January 2001 - February 2001
all material copyright © 1998-2001
dr. gloria g. brame

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February 11, 2021

Billophilia: Our National Fetish

Poor George W. What's a president got to do to get noticed in this country? The man was almost assassinated last week. But what stories keep rising higher than the river of announcements currently gushing from the White House? What world figure could be so tantalizingly powerful and newsworthy that every major media organization has been orgiastically covering every of his moves? Why, it's our old friend Bill. You know. Our EX president. The guy no longer in the White House. The one with the overpriced New York office and the badly trained publicity dog, Buddy.

Billophilia: it's become a national fetish. Just when we thought we'd heard the last of his blow jobs and breast gropes and assorted sexual transgressions, now the charming face of Mrs. Rich floats before us. No one is saying it but we know what they are implying: she could be another neo-FOB (fuckee of Bill).

Oh horrors! Not another woman Bill fucked or talked into a blow job! My heart can't stand it. Couldn't it at least be something nice and chewy, like an SM tryst? The right-leaning media are falling down on the job, not looking for women Bill might've tied and spanked in his horny life.

The American public isn't half as outraged by the alleged shenanigans as media heads want us to be and clearly our refusal to swallow is getting on their corporate nerves. Lately, they've been trying harder than ever to rewrite our history for us. Sam Donaldson's bizarre pronouncements and unfailingly bad predictions are hardly worth mentioning. But Barbara Walters, talking recently about the current crop of Billophiliac pseudo- scandals, caught me off-guard me when she gurgled that American presidents always leave the White House with dignity. Gravely, she informed us Bill was the first president in memory to leave office beleaguered by scandals and rumors.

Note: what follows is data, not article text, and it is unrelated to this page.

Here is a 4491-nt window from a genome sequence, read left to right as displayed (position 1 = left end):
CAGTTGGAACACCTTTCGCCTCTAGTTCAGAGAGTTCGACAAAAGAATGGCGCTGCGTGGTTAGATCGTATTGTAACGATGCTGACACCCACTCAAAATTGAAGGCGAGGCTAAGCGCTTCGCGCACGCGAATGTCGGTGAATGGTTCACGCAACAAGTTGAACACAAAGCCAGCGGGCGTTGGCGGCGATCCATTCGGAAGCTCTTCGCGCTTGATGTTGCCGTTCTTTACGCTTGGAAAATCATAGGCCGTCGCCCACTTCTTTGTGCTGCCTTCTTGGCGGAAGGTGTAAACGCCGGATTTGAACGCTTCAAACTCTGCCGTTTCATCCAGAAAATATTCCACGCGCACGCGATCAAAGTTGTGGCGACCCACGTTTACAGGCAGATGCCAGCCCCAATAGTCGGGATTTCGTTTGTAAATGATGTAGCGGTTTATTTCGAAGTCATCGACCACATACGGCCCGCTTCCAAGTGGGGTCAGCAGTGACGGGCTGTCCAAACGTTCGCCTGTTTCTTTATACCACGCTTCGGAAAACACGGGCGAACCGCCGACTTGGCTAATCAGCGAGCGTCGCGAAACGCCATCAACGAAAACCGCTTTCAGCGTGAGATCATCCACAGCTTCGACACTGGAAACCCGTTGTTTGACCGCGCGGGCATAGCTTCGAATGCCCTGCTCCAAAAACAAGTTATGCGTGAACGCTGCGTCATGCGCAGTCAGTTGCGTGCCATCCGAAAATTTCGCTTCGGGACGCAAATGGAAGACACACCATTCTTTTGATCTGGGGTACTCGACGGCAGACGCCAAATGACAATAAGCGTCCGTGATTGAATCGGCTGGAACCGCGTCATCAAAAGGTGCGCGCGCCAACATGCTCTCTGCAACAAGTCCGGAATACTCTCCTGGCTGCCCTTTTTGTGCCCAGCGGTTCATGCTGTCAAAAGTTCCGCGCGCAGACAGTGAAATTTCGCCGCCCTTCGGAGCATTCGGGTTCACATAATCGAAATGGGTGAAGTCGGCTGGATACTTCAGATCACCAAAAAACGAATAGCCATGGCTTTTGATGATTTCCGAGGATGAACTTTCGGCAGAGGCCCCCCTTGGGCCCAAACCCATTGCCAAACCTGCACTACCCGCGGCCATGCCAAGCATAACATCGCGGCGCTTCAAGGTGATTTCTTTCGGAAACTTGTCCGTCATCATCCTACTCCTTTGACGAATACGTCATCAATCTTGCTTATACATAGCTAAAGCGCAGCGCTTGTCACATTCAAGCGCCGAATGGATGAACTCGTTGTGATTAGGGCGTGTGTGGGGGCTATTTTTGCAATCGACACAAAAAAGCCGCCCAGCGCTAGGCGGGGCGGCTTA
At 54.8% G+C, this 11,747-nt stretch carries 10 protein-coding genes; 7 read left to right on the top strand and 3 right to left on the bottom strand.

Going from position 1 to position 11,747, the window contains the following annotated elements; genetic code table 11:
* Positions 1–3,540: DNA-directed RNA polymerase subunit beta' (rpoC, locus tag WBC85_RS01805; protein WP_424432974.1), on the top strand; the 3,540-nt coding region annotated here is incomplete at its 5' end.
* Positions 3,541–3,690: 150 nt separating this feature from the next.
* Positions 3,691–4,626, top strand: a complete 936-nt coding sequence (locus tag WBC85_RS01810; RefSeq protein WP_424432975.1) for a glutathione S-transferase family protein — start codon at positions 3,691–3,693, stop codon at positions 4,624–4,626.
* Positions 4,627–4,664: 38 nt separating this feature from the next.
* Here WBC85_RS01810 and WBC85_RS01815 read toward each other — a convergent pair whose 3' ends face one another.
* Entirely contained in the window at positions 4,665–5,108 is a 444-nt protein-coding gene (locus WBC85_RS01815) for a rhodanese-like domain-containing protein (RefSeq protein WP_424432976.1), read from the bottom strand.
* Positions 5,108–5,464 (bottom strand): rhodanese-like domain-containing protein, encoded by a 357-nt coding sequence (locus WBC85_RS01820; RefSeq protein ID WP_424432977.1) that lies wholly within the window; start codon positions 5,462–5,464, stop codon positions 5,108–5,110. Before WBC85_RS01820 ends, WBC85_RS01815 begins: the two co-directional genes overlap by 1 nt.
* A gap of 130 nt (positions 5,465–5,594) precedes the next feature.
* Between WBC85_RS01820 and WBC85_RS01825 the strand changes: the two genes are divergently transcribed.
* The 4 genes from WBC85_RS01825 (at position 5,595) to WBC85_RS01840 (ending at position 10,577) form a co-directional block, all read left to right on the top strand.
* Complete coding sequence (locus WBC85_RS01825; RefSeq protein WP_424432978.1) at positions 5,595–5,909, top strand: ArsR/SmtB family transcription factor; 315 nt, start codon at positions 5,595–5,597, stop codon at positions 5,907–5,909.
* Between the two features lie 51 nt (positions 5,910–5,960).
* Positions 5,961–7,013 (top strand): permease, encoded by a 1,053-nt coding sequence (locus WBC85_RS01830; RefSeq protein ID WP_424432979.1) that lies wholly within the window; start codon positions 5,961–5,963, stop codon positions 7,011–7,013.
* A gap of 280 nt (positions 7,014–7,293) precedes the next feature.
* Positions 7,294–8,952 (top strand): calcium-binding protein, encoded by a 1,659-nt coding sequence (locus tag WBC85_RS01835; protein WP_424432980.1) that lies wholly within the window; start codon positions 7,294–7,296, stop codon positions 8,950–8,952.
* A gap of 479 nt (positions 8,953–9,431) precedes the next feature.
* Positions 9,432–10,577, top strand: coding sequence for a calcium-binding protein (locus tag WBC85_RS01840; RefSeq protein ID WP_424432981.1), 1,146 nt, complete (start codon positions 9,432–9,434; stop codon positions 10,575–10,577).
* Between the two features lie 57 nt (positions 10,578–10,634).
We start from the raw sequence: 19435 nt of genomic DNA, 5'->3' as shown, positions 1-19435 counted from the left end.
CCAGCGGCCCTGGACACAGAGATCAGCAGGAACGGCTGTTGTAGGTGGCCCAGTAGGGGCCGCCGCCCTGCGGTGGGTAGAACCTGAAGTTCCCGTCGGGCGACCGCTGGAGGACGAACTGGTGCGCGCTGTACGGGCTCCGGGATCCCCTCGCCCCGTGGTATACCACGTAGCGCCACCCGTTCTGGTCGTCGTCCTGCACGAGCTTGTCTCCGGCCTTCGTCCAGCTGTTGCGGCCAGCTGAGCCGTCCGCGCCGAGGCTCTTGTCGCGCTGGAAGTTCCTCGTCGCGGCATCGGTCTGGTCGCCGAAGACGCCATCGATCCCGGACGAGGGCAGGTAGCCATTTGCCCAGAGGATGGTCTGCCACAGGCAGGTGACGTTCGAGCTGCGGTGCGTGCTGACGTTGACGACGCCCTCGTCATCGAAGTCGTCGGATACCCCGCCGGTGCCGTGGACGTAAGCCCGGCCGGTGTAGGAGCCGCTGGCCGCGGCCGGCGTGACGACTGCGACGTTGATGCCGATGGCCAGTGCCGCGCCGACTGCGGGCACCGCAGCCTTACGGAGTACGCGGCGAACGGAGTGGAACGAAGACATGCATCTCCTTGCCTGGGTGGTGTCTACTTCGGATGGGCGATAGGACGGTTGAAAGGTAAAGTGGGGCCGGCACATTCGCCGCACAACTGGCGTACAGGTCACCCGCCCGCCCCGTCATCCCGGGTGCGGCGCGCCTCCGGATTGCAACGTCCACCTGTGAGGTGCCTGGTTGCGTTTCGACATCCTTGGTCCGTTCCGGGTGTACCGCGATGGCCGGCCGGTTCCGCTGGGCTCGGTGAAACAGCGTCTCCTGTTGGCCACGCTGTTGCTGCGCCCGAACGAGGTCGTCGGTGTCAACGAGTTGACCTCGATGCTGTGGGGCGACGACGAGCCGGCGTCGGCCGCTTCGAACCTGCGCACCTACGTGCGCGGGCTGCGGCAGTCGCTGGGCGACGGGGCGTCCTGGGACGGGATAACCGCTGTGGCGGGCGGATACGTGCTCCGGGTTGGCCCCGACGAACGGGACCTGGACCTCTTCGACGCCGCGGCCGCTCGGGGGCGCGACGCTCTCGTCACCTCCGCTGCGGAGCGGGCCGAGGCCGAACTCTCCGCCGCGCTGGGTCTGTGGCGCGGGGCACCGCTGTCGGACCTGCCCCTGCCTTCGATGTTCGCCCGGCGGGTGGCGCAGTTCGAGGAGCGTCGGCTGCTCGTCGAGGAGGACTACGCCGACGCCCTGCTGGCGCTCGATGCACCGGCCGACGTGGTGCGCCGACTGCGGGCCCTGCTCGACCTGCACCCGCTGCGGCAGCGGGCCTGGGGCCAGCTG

My mind whirred. Is it possible that when she had all the face lifts, they also lifted her brain and erased memories of how Jimmy Carter's cabinet was filled with felonious bubbas, or that Ronald Reagan's actual role in Iran-Contra is still open to speculation? I guess Nixon has entirely vanished from her memory banks, along with a certain controversial pardon issued by Gerald Ford which damn near tore the country apart. And JFK: now there was a wholesome president for you. Still, one must admit he left office with dignity, if you consider a funeral a dignified way to go.

Maybe Babs is just blinded by her fetish. We pervs know what that's like. You just gotta have it. You cannot accept substitutes. When you've got a jones for Bill, nothing but Bill will do.

So onward in your fetishes, my fellow Americans! Let us not hesitate to probe Bill's most intimate corners. We still don't know if his penis is bent (according to those allegations of Peyronie's disease that got conservatives so excited, mid- Monica). We know there's cum on the blue dress but we still don't know how much! No one's even checked out his motility rate. I say there's still plenty of fun to be had!